| | SLO | ENG | Cookies and privacy

Bigger font | Smaller font

Search the digital library catalog Help

Query: search in
search in
search in
search in
* old and bologna study programme

Options:
  Reset


1 - 3 / 3
First pagePrevious page1Next pageLast page
1.
Selective regulation of protein activity by complex Ca[sup]2+ oscillations : a theoretical study
Beate Knoke, Marko Marhl, Stefan Schuster, 2007, independent scientific component part or a chapter in a monograph

Abstract: Calcium oscillations play an important role in intracellular signal transduction. As a second messenger, ▫$Ca^{2+}$▫ represents a link between several input signals and several target processes in the cell. Whereas the frequency of simple ▫$Ca^{2+}$▫ oscillations enables a selective activation of a specific protein and herewith a particular process, the question arises of how at the same time two or more classes of proteins can be specifically regulated. The question is general and concerns the problem of how one second messenger can transmit more than one signal simultaneously (bow-tie structure of signalling). To investigate whether a complex ▫$Ca^{2+}$▫ signal like bursting, a succession of low-peak and high-peak oscillatory phases, could selectively activate different proteins, several bursting patterns with simplified square pulses were applied in a theoretical model. The results indicate that bursting ▫$Ca^{2+}$▫ oscillations allow a differential regulation of two different calcium-binding proteins, and hence, perform the desired function.
Keywords: biophysics, calcium oscillations, cellular dynamics, mathematical models, signalling, bow-tie structures, bursting, decoding
Published: 07.06.2012; Views: 1033; Downloads: 10
URL Link to full text

2.
Modeling of molecular and cellular mechanisms involved in [Ca sup 2+] signal encoding in airway myocytes
Marko Marhl, Denis Noble, Etienne Roux, 2006, review article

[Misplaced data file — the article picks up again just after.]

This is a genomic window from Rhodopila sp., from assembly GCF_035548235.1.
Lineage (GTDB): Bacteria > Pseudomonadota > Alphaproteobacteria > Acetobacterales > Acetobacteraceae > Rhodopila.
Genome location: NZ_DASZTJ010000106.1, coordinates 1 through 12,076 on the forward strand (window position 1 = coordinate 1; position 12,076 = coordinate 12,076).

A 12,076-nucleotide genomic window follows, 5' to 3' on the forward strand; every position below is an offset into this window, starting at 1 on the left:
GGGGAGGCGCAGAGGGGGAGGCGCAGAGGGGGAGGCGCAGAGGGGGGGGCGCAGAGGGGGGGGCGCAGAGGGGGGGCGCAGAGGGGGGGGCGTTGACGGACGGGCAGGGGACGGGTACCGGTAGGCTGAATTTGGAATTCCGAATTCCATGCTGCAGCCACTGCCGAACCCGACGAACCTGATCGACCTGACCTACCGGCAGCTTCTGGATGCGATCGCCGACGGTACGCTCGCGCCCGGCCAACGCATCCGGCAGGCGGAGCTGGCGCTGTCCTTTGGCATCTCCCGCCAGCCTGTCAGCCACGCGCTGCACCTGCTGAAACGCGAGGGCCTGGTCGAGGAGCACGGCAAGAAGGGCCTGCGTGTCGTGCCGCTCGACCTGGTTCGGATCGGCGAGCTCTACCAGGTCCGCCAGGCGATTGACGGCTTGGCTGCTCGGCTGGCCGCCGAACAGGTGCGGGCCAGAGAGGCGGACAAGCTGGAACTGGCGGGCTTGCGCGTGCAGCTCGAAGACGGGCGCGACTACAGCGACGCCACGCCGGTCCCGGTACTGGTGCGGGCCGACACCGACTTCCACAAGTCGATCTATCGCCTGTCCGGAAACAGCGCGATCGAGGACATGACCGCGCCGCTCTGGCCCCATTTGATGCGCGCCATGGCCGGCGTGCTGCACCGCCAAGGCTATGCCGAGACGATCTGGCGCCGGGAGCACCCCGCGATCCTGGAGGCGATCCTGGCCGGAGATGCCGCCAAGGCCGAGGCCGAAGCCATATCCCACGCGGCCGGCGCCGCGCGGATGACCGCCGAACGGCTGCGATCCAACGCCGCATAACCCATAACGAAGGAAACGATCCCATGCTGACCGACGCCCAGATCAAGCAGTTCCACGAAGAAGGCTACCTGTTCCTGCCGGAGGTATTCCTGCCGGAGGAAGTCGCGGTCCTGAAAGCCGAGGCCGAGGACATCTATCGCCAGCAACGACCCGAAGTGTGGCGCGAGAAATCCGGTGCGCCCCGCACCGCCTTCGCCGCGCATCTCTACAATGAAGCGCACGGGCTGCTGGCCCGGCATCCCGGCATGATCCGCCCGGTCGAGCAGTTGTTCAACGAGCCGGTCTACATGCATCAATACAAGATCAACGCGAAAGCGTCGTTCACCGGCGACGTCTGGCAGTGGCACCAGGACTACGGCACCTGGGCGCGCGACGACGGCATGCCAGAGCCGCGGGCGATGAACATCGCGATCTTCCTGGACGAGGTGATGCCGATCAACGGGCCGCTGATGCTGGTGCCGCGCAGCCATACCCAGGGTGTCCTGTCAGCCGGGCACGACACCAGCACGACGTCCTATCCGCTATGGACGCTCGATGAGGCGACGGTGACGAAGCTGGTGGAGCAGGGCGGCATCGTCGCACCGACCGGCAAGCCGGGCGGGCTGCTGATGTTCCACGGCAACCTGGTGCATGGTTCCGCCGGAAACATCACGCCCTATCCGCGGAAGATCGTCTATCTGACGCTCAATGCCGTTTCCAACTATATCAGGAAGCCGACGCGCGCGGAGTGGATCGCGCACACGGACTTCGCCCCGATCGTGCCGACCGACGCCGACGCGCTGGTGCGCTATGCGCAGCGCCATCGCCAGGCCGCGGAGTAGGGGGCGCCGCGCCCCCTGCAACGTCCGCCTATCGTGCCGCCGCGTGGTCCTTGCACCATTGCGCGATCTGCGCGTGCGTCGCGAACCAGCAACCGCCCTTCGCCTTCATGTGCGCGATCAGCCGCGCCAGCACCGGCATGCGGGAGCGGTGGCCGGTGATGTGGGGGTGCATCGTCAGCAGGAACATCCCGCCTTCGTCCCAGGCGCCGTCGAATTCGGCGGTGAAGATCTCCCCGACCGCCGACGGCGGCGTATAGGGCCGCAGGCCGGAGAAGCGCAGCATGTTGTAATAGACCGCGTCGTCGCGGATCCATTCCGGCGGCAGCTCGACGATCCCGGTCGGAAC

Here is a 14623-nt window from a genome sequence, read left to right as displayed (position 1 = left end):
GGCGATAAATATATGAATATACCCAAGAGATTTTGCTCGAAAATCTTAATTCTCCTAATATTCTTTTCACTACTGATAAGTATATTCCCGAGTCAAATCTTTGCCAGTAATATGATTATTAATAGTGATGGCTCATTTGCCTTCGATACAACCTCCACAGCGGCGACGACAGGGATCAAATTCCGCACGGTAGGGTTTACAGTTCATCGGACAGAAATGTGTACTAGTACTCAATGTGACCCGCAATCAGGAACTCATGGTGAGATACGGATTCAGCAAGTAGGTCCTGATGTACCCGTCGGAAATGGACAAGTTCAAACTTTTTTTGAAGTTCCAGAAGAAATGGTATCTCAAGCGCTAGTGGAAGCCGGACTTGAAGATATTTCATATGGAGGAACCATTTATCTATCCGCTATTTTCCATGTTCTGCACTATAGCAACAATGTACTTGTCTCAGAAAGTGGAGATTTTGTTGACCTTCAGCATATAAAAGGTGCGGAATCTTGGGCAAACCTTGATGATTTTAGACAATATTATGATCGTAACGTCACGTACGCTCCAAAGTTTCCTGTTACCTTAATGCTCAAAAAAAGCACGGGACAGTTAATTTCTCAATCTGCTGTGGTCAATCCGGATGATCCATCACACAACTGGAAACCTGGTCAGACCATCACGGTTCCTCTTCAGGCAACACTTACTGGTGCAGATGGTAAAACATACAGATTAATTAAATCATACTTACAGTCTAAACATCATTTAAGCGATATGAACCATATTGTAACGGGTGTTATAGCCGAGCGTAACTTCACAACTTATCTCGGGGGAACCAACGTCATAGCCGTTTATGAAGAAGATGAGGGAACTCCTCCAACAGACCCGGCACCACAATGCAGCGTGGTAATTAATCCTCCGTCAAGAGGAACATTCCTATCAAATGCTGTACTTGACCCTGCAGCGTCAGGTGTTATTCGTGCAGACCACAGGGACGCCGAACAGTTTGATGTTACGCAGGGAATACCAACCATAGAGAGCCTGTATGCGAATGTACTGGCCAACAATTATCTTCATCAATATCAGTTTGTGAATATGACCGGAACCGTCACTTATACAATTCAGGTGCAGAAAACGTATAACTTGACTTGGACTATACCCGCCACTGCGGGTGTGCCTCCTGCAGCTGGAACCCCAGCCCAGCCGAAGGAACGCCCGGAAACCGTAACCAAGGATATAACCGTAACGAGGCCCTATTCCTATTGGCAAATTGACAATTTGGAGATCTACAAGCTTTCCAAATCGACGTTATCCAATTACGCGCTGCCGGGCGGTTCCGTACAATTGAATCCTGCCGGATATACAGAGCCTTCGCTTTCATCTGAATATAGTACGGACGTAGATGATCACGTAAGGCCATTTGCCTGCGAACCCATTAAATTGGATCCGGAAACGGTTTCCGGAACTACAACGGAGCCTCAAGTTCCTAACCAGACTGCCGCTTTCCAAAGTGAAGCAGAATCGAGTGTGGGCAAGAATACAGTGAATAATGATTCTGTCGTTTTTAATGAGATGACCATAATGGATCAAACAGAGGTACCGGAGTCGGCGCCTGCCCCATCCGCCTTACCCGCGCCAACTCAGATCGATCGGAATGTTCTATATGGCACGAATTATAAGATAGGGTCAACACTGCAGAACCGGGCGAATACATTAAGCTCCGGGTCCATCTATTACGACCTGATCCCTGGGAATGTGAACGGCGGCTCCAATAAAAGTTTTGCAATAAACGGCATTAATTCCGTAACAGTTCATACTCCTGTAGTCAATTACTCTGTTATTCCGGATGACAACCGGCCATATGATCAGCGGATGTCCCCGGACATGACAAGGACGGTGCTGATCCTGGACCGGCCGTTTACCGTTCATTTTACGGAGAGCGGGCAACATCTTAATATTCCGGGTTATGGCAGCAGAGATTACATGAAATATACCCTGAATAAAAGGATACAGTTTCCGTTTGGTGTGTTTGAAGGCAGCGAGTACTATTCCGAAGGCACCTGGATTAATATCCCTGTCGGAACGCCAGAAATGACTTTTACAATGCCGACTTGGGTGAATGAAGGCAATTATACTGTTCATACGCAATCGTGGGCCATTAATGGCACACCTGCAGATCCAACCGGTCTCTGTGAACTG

Abstract: In airway myocytes signal transduction via cytosolic calcium plays an important role. In relation with experimental results we review models of basic molecular and cellular mechanisms involved in the signal transduction from the myocyte stimulation to the activation of the contractile apparatus. We concentrate on mechanisms for encoding of input signals into Ca2+ signals and the mechanisms for their decoding. The mechanisms are arranged into a general scheme of cellular signaling, the so-called bow-tie architecture of signaling, in which calcium plays the role of a common media for cellular signals and links the encoding and decoding part. The encoding of calcium signals in airway myocytes is better known and is presented in more detail. Inparticular, we focus on three recent models taking into account the intracellular calcium handling and ion fluxes through the plasma membrane. Themodel of membrane conductances was originally proposed for predicting membrane depolarization and voltage-dependent Ca2+ influx triggered by initialcytosolic Ca2+ increase as observed on cholinergic stimulation. Cellular models of intracellular Ca2+ handling were developed to investigate the role of a mixed population of InsP3 receptor isoforms and the cellular environment in the occurrence of Ca2+ oscillations, and the respective role ofthe sarcoplasmic reticulum, mitochondria, and cytosolic Ca2+-binding proteins in cytosolic Ca2+ clearance. Modeling the mechanisms responsible for the decoding of calcium signals is developed in a lesser extent; however, the most recent theoretical studies are briefly presented in relation with the known experimental results.
Keywords: biophysics, mathematical modelling, modelling, calcium oscillations, contractions, airway smooth muscle cells, muscle cells, smooth muscles, encoding, decoding, bow-tie structures
Published: 07.06.2012; Views: 1072; Downloads: 14
URL Link to full text

3.
Search done in 0.04 sec.
Back to top
Logos of partners University of Maribor University of Ljubljana University of Primorska University of Nova Gorica